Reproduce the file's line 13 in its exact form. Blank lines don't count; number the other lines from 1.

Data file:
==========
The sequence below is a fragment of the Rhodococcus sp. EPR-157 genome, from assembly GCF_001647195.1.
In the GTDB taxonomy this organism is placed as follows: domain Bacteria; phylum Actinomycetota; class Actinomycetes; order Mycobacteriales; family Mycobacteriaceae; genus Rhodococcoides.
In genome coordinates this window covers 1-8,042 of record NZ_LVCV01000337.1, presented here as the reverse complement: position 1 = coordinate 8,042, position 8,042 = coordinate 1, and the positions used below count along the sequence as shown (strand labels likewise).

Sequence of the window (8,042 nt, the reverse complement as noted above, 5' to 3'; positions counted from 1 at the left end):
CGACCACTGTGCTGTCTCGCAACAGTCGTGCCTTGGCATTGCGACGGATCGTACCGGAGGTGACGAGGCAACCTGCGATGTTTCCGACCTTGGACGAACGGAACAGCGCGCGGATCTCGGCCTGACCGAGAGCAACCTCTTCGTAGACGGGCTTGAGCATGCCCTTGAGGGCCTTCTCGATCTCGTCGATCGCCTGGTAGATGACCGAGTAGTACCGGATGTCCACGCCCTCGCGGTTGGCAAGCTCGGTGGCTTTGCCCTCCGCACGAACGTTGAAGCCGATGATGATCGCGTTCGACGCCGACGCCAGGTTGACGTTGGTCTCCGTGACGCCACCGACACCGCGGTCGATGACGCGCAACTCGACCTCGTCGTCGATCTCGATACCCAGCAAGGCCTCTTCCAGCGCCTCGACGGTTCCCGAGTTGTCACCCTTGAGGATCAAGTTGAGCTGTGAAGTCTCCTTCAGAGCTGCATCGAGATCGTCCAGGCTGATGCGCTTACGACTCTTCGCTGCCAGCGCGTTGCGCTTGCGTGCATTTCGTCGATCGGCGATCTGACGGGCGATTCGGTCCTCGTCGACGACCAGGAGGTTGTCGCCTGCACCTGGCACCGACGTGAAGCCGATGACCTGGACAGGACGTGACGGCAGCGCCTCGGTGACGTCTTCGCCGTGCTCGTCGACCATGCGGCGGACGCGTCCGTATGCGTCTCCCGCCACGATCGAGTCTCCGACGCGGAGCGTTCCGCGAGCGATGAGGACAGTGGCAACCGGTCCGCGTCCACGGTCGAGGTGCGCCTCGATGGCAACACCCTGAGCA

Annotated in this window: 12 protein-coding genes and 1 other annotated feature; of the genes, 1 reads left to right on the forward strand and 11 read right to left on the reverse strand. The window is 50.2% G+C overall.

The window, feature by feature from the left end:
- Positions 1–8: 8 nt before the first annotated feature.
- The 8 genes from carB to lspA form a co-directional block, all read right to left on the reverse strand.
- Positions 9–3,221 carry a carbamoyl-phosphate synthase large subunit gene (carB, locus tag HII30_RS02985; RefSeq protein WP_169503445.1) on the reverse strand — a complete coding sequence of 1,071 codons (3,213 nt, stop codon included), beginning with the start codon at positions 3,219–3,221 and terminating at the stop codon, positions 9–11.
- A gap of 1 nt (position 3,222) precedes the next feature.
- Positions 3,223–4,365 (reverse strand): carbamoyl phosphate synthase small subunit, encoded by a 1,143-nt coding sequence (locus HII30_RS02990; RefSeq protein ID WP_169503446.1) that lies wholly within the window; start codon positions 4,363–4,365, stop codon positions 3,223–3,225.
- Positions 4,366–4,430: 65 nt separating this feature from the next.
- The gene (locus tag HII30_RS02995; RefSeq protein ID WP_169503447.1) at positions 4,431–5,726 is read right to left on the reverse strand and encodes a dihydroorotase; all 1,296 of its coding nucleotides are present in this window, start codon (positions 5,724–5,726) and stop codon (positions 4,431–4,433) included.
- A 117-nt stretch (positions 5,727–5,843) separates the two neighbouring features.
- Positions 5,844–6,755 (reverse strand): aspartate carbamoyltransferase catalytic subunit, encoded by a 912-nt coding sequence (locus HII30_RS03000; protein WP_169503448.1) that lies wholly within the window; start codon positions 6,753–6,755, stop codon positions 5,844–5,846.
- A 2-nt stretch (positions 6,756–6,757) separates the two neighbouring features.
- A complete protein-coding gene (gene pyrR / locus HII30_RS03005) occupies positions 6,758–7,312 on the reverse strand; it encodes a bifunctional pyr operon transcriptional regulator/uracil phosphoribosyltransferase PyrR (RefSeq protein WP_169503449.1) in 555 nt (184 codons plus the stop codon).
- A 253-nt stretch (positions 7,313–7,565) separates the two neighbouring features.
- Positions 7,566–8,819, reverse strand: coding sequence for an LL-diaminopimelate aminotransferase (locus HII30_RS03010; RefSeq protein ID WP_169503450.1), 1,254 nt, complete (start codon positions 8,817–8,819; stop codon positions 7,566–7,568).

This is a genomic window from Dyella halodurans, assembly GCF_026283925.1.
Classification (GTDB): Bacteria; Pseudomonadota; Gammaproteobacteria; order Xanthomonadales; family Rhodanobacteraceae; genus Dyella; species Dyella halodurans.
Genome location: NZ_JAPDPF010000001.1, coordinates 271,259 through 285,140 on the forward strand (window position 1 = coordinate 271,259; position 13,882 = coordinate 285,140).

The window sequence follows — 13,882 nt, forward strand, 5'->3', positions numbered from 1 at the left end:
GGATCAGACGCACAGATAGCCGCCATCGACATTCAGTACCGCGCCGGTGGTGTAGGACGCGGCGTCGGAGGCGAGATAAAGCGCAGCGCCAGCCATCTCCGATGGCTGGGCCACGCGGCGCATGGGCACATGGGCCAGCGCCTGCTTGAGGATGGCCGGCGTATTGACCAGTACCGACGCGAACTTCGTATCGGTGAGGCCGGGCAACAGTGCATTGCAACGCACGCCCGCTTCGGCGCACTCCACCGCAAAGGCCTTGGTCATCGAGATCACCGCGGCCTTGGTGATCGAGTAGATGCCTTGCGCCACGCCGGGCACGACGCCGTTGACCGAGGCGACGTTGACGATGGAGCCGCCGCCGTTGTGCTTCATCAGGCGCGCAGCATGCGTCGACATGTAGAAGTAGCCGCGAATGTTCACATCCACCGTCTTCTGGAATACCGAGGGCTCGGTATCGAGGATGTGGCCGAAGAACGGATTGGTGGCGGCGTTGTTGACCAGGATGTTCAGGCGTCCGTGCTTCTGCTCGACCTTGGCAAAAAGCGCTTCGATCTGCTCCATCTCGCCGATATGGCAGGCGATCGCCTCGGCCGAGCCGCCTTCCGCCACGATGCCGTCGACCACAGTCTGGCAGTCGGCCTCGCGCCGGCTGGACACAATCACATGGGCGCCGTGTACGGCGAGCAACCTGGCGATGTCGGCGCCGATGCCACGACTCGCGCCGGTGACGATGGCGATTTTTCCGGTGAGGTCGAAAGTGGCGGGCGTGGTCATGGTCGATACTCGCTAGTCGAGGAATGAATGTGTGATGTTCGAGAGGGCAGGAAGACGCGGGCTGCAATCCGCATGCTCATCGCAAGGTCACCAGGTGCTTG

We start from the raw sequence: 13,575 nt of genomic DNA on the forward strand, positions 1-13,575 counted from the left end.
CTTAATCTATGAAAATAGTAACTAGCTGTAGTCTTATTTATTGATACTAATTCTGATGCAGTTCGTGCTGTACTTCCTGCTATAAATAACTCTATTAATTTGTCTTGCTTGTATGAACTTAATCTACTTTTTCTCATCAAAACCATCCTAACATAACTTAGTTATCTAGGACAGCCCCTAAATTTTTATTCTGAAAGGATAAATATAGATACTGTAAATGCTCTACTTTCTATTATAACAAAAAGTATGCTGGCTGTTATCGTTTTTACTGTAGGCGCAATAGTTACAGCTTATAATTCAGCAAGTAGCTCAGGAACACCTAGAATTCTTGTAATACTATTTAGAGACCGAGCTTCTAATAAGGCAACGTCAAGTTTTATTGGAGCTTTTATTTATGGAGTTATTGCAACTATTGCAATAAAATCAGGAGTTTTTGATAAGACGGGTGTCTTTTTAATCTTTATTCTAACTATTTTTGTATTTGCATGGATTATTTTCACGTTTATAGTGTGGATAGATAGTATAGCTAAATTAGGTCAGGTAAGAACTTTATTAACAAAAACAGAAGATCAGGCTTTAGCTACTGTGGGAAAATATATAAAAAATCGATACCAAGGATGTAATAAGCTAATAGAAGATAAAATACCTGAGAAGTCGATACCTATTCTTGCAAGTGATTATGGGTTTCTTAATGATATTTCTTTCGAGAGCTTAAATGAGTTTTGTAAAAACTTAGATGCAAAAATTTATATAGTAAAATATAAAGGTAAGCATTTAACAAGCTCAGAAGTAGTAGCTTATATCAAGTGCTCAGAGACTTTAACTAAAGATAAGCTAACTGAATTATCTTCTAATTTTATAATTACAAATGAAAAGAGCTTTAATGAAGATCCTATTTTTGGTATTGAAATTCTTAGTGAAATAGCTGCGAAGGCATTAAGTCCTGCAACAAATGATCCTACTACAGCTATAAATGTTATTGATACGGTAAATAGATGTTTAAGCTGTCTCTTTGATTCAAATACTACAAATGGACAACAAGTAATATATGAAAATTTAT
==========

- Positions 4,366–4,430: 65 nt separating this feature from the next.